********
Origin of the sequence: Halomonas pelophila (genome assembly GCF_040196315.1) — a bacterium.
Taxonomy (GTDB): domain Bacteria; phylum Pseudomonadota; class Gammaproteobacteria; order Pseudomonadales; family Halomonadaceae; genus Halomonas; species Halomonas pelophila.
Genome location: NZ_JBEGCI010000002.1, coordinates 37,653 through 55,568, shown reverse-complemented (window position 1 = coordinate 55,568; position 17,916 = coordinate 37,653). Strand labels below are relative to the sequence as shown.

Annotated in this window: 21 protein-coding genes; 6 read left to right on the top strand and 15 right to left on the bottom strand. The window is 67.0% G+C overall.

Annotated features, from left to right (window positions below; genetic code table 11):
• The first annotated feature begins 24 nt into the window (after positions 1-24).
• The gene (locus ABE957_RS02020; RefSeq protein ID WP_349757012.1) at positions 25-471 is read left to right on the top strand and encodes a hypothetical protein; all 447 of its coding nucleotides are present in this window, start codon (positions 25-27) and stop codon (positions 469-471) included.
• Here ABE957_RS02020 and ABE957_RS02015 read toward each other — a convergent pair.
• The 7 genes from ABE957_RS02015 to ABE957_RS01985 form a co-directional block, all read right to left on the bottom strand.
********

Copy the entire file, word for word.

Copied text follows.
Origin of the sequence: Halomonas pelophila (genome assembly GCF_040196315.1) — a bacterium.
Taxonomy (GTDB): domain Bacteria; phylum Pseudomonadota; class Gammaproteobacteria; order Pseudomonadales; family Halomonadaceae; genus Halomonas; species Halomonas pelophila.
Genome location: NZ_JBEGCI010000002.1, coordinates 37,653 through 55,568, shown reverse-complemented (window position 1 = coordinate 55,568; position 17,916 = coordinate 37,653). Strand labels below are relative to the sequence as shown.

Annotated in this window: 21 protein-coding genes; 6 read left to right on the top strand and 15 right to left on the bottom strand. The window is 67.0% G+C overall.

Annotated features, from left to right (window positions below; genetic code table 11):
• The first annotated feature begins 24 nt into the window (after positions 1-24).
• The gene (locus ABE957_RS02020; RefSeq protein ID WP_349757012.1) at positions 25-471 is read left to right on the top strand and encodes a hypothetical protein; all 447 of its coding nucleotides are present in this window, start codon (positions 25-27) and stop codon (positions 469-471) included.
• Here ABE957_RS02020 and ABE957_RS02015 read toward each other — a convergent pair.
• The 7 genes from ABE957_RS02015 to ABE957_RS01985 form a co-directional block, all read right to left on the bottom strand.